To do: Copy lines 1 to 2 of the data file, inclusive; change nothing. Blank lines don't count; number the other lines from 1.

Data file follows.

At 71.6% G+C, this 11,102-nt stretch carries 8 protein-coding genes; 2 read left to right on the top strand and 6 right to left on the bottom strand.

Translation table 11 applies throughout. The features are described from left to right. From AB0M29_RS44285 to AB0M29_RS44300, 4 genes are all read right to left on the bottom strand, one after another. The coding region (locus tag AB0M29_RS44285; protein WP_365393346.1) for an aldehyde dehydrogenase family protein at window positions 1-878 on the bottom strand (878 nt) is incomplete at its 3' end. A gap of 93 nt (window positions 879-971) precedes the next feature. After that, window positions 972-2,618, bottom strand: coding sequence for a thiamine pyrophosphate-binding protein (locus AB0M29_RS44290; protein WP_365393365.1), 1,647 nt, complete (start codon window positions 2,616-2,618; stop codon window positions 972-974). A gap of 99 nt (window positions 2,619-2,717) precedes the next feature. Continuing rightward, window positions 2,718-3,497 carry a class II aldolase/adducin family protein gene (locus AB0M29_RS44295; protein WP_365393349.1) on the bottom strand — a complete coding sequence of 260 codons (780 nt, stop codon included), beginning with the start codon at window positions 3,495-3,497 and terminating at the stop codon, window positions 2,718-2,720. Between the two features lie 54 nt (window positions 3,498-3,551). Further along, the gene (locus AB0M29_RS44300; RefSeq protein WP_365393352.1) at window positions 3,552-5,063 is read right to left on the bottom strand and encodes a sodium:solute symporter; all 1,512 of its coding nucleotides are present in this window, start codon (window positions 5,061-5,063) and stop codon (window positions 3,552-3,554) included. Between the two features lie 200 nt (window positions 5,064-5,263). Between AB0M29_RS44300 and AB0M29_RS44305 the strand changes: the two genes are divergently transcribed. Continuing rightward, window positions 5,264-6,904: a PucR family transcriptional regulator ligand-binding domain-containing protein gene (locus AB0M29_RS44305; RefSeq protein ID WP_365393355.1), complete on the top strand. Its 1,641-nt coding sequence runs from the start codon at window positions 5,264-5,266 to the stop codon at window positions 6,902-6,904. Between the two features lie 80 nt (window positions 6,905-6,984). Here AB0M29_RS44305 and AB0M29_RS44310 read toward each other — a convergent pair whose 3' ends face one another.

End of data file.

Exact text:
At 71.6% G+C, this 11,102-nt stretch carries 8 protein-coding genes; 2 read left to right on the top strand and 6 right to left on the bottom strand.

Translation table 11 applies throughout. The features are described from left to right. From AB0M29_RS44285 to AB0M29_RS44300, 4 genes are all read right to left on the bottom strand, one after another. The coding region (locus tag AB0M29_RS44285; protein WP_365393346.1) for an aldehyde dehydrogenase family protein at window positions 1-878 on the bottom strand (878 nt) is incomplete at its 3' end. A gap of 93 nt (window positions 879-971) precedes the next feature. After that, window positions 972-2,618, bottom strand: coding sequence for a thiamine pyrophosphate-binding protein (locus AB0M29_RS44290; protein WP_365393365.1), 1,647 nt, complete (start codon window positions 2,616-2,618; stop codon window positions 972-974). A gap of 99 nt (window positions 2,619-2,717) precedes the next feature. Continuing rightward, window positions 2,718-3,497 carry a class II aldolase/adducin family protein gene (locus AB0M29_RS44295; protein WP_365393349.1) on the bottom strand — a complete coding sequence of 260 codons (780 nt, stop codon included), beginning with the start codon at window positions 3,495-3,497 and terminating at the stop codon, window positions 2,718-2,720. Between the two features lie 54 nt (window positions 3,498-3,551). Further along, the gene (locus AB0M29_RS44300; RefSeq protein WP_365393352.1) at window positions 3,552-5,063 is read right to left on the bottom strand and encodes a sodium:solute symporter; all 1,512 of its coding nucleotides are present in this window, start codon (window positions 5,061-5,063) and stop codon (window positions 3,552-3,554) included. Between the two features lie 200 nt (window positions 5,064-5,263). Between AB0M29_RS44300 and AB0M29_RS44305 the strand changes: the two genes are divergently transcribed. Continuing rightward, window positions 5,264-6,904: a PucR family transcriptional regulator ligand-binding domain-containing protein gene (locus AB0M29_RS44305; RefSeq protein ID WP_365393355.1), complete on the top strand. Its 1,641-nt coding sequence runs from the start codon at window positions 5,264-5,266 to the stop codon at window positions 6,902-6,904. Between the two features lie 80 nt (window positions 6,905-6,984). Here AB0M29_RS44305 and AB0M29_RS44310 read toward each other — a convergent pair whose 3' ends face one another.